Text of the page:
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5 keys to achieving ROI from your social media

All aspects of social media were addressed during the Connecting Healthcare + Social Media Conference, produced by NYC Health Business Leaders, last week in New York, with one of the most pressing issues being how to see financial return on your social media efforts.

Chris Boyer, director of digital marketing and communications at Inova, outlined five keys to achieve ROI from your social media.

1. It's all about trust. Considering an automated system to run your social media efforts? Think again. According to Boyer, social media is all about trust — something that simply doesn't happen with a robot running the show. "Trust leads to humanization," said Boyer. "Social media is about us, as people, as individuals and as communities of interests." Mommy bloggers, diabetes patients and other groups of people connected through health is "what social media is all about," he continued, adding that trust needs to be the corner stone of any organization's social media efforts. "There's no room for crappy products or services with social media. Nothing we do is hidden any more. As a hospital, our marketing can be we have great doctors or services or the best HCAHP scores, but that isn't [going to] build trust."

2. Social media is crucial once patients start to care about their experience. According to Boyer, there is always going to be a "continuum of I don't care," with the patient only caring about an organization when there's a pertinent health situation. "They care somewhat about hospitals, and after their treatment, they care a lot; they have opinions. If you think about what they're doing, they're hearing at parties, 'don’t go to this hospital,' and they're researching you and sharing opinions." Once patients start to care, Boyer said, their opinions become critical, and, in turn, they influence those around them. "These people are getting influenced by opinions, either good or bad, and the ones who don't care don't show their opinions. Social media allows you to communicate to all these people in relevant ways, but different people want different things at different times and social media lets you do that."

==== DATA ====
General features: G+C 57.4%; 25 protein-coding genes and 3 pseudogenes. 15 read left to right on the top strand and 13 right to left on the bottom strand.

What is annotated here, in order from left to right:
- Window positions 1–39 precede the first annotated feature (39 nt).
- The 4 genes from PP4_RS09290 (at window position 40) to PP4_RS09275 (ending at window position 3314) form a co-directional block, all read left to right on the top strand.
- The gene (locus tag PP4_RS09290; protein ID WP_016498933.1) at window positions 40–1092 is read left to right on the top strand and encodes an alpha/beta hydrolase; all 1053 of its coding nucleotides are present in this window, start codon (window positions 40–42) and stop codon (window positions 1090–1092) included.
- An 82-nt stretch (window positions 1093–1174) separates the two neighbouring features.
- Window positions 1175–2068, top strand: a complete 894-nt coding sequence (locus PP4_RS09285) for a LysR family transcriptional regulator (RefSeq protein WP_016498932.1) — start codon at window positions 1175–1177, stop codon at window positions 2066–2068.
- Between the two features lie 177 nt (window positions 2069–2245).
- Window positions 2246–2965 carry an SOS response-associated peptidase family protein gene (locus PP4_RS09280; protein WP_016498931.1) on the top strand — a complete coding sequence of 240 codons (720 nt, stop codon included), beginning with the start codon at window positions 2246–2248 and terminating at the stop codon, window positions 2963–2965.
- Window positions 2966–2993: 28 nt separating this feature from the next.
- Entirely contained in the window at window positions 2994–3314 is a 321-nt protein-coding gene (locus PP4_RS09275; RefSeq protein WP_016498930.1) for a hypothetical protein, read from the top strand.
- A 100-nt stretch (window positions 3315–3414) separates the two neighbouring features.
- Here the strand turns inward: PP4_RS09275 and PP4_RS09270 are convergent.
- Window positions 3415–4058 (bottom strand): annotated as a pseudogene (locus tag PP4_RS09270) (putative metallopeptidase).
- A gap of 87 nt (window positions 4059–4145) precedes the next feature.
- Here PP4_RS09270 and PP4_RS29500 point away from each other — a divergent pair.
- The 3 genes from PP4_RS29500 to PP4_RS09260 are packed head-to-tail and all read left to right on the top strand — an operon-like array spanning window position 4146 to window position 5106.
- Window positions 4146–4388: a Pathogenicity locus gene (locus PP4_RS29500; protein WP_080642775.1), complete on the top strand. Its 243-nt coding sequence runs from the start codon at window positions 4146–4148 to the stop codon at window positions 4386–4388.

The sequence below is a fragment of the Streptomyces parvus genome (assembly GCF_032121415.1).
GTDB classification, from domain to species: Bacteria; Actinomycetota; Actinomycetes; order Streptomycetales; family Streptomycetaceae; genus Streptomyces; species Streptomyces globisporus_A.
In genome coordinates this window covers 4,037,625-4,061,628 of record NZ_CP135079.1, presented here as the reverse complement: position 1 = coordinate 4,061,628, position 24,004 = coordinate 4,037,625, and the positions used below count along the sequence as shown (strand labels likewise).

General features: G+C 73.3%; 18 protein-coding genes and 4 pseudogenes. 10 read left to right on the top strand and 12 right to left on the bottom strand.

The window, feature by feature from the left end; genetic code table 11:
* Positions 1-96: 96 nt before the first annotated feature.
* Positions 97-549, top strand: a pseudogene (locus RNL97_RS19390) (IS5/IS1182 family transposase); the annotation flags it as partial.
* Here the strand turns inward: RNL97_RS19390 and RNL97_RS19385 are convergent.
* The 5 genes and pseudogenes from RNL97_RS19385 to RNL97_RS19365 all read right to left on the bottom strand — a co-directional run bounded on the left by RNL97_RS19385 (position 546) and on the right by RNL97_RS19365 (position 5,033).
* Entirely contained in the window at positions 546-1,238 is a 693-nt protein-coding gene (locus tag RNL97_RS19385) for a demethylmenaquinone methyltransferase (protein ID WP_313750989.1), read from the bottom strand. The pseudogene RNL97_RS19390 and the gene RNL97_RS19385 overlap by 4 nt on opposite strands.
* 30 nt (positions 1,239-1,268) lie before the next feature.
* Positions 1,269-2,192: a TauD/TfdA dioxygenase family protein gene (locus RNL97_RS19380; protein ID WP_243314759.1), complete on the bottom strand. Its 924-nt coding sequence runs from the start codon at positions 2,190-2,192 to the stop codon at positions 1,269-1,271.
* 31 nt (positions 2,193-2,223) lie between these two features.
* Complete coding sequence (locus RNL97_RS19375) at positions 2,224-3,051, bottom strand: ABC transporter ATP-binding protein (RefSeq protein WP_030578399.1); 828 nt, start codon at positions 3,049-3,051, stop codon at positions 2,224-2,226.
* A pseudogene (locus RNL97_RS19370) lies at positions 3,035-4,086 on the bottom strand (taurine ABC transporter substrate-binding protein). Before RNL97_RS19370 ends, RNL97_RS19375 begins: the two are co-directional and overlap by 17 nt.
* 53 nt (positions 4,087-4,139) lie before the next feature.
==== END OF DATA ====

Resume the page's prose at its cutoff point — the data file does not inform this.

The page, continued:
[See also: Social media becomes a business intelligence strategy .]

3. Social media allows patients, hospitals and more to work together and improve outcomes. Boyer explained that his company, Inova, took the concept of a "community of interest" and turned it into the site It began by building a repository of questions moms were asking, and from there, grew to include an e-newsletter, a "Find a Doctor" button and more. "Six months in, we had 1,500 people click through to find a doctor, and 800 sign up for the e-newsletter," Boyer said. "What we're sharing is a story for building a business case for social media. We created a site to address questions, and for patients to ask questions through social media. It's about building a business case, which is going to help you immensely."

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4. Wanting ROI from your social media efforts is to be expected. According to Boyer, it's time for organizations to measure what they're doing in a better way. "We want to give out better care because we want to help people," he said. But, at the same time, he continued, "we need to be financially profitable. We're in business, and we're doing business." Boyer added he believes there's ROI to everything, including social media, contrary to popular belief. "When I talk about social media ROI, I feel like I'm King Solomon asking people to cut the baby in half," Boyer said. "But I'm not. I'm not asking [them] to do anything unfathomable. I'm asking us to be financially sound. We should all strive to have relationships with patients but be fiscally responsible, because, really, if there's no margin, there's no mission ... talking about financial return seems cold and callus, but we need to do it."